4 Strategies for Creating Effective Museum Evaluations.

In our latest meeting of the Museum Mindshare community, we gathered to discuss the importance of evaluation within our institutions and our professional practices. At Gesso, we recognize the value of data and analytics in helping museum professionals make informed decisions about how to best serve their visitors. That’s why we built analytics and evaluation into the platform and the development process of Gesso’s mobile guides. It’s also why we created Museum Mindshare to support the work of museums by providing opportunities to share successes, challenges, and questions around how to measure the effectiveness of our programs and exhibitions.

In an effort to increase transparency across the field, this discussion focused on evaluation strategies and important lessons learned. As in most museum discussions, there are lots of issues and questions that our community is grappling with. Here’s what’s at the top of our minds:

Photo by Josh Wilburne

1. Asking the right questions

Our community agreed that the trick to getting useful survey results is asking the right questions. We’ve all had experiences where we thought our questions were well phrased but resulted in answers that were unrelated to the survey or outside of our institutions control. There are firms that you can hire who specialize in survey design, but if you’re planning an evaluation on a budget then you may want to consider a DIY approach. For this, we recommend testing out the questions in advance with friends, family or other staff to see the kinds of responses you receive and whether that data can inform your decision-making. If you’re really short on time, think about how you would answer the questions yourself; if you struggle to come up with an answer, then it’s probably not the right question.

2. Considering your audience

When designing surveys it’s important to consider the audience you’re trying to reach and what you hope to learn from them. For example, some questions work beautifully for a youth audience but may fall flat on adult ears. Once again, it’s important to get feedback on your question design early in the process, before you begin collecting less-than-useful data. To that end, our community had some tips:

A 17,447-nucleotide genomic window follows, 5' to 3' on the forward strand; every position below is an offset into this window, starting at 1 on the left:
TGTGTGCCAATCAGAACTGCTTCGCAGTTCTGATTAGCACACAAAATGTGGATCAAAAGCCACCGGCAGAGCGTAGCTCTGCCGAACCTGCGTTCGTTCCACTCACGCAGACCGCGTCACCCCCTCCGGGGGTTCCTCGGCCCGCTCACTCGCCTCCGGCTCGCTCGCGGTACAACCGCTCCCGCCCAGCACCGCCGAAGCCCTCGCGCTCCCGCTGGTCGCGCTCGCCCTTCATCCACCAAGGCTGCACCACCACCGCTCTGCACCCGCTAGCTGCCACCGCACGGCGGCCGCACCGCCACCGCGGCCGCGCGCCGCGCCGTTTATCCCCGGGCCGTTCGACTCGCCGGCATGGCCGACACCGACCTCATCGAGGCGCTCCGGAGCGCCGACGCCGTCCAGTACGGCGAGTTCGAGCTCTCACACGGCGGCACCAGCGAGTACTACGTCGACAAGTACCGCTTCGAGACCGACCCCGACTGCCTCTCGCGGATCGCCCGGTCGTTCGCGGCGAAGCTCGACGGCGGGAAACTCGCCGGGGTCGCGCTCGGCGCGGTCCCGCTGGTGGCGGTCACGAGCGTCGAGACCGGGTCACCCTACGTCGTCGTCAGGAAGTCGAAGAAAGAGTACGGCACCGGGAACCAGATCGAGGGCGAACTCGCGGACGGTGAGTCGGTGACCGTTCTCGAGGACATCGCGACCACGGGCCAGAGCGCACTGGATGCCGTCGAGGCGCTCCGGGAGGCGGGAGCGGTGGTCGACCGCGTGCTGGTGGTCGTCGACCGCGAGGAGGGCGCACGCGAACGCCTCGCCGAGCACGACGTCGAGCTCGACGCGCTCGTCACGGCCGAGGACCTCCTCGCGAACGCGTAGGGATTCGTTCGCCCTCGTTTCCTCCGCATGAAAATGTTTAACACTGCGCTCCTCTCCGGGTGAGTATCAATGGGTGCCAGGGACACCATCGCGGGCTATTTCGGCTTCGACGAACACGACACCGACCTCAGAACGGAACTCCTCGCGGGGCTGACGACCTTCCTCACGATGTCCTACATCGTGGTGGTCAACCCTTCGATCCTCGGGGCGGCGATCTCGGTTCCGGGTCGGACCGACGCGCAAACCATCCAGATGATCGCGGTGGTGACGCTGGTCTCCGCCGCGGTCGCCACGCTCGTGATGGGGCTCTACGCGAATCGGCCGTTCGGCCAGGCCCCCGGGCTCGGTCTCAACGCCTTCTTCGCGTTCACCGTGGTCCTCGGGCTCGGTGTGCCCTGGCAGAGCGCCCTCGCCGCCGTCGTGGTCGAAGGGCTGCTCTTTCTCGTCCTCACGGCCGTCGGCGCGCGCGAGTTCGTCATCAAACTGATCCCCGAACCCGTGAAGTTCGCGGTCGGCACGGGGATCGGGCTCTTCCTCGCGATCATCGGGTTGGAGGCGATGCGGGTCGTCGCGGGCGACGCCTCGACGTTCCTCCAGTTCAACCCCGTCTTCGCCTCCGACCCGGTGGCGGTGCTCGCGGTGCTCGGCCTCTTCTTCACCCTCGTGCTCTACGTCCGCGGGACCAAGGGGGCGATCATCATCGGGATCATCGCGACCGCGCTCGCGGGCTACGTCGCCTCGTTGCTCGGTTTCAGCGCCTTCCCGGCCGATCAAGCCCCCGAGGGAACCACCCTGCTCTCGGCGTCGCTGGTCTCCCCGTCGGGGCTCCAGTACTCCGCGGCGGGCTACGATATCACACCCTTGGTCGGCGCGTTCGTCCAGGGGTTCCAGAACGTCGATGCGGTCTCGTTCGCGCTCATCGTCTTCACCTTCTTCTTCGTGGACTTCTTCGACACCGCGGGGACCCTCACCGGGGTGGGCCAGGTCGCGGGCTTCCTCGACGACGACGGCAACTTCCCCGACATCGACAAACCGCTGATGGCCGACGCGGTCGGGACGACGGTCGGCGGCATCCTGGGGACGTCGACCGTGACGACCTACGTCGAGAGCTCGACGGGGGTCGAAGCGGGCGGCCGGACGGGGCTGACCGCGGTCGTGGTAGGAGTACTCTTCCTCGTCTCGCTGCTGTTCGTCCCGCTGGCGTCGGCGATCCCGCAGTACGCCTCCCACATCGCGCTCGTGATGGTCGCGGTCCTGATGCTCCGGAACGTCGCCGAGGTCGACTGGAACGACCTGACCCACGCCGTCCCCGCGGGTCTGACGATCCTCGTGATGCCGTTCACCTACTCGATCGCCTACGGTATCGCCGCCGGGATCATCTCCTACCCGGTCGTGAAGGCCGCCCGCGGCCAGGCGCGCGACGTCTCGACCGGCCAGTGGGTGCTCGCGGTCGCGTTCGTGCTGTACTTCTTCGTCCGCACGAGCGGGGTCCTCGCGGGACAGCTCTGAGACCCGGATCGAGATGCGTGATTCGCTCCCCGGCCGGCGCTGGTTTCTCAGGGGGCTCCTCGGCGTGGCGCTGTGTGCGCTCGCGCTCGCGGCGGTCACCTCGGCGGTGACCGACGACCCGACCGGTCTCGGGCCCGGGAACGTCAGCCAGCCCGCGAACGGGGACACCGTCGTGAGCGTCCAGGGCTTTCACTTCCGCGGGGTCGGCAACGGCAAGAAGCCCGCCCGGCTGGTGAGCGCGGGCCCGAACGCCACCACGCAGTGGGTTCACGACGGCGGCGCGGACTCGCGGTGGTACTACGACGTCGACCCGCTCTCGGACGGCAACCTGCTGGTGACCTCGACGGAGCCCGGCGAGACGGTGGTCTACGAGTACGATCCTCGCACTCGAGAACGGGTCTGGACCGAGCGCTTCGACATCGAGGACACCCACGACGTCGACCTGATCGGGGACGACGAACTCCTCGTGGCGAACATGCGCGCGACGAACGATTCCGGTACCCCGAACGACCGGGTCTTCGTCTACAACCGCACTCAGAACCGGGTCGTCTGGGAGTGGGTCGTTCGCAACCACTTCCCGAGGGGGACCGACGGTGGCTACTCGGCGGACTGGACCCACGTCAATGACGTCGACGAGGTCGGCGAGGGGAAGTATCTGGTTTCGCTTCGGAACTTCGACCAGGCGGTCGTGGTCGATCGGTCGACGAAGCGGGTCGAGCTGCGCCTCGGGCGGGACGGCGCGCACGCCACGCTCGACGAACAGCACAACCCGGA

• When evaluating a youth program, survey both participants and their parents to get a fuller picture of their experience.
  • When looking for feedback from non-visitors, libraries and festivals are good locations to approach individuals and learn more about why they don’t visit your museum.
  • And if time is limited, another great resource is your own staff, particularly those who work front of house and directly with visitors. Even informal conversations can reveal small ways to improve the visitor experience.

3. When to evaluate

When and how to evaluate is another question that came up during our discussion. Formative evaluations are typically conducted before an exhibition opening or a program roll out. Summative evaluation, on the other hand, is conducted at the end of your exhibition or program. Both can be incredibly valuable, particularly when writing narratives for grants and funders, but how do you choose which is most appropriate? This often comes down to budget and staff capacity. For example, if you’re designing an exhibition that will be on view for years, investing in formative evaluation can provide valuable insights on how visitors will receive your work and ensure the exhibition has more staying power. But for a short, temporary exhibition, a summative study can provide both evidence of engagement during the show’s run and learnings for how to improve future projects.

4. How do we compare?

The last topic on our minds is creating standards across the field that help museums to assess and measure success in visitor engagement. There are so many museums conducting independent visitor research and so often those results go unseen and undiscussed outside of our small circles of colleagues. It feels more pressing that museums share their learnings so that we all can benefit. But if we are all asking different questions, it can be like comparing apples and oranges. Our community is interested in the work of organizations like the Collaboration for Ongoing Visitor Experience Studies (COVES), that is working to unite museums around collecting, analyzing, and reporting data that will benefit the field as a whole. Their visitor survey is currently in use at over 30 participating institutions, aimed to provide meaningful data about visitor experiences across the country.

Thanks to those who contributed to this conversation by sharing your experience and expertise with our community.

Gesso creates accessible audio guides that museums of all sizes can set up in minutes. See how your museum can partner with us to host your mobile audio guide experiences.



Co-founder of Gesso, next-gen audio guides for cities + museums. Follow for latest insights on audio, museum tech, travel tech, and more. www.gesso.app

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Henna Wang

Co-founder of Gesso, next-gen audio guides for cities + museums. Follow for latest insights on audio, museum tech, travel tech, and more. www.gesso.app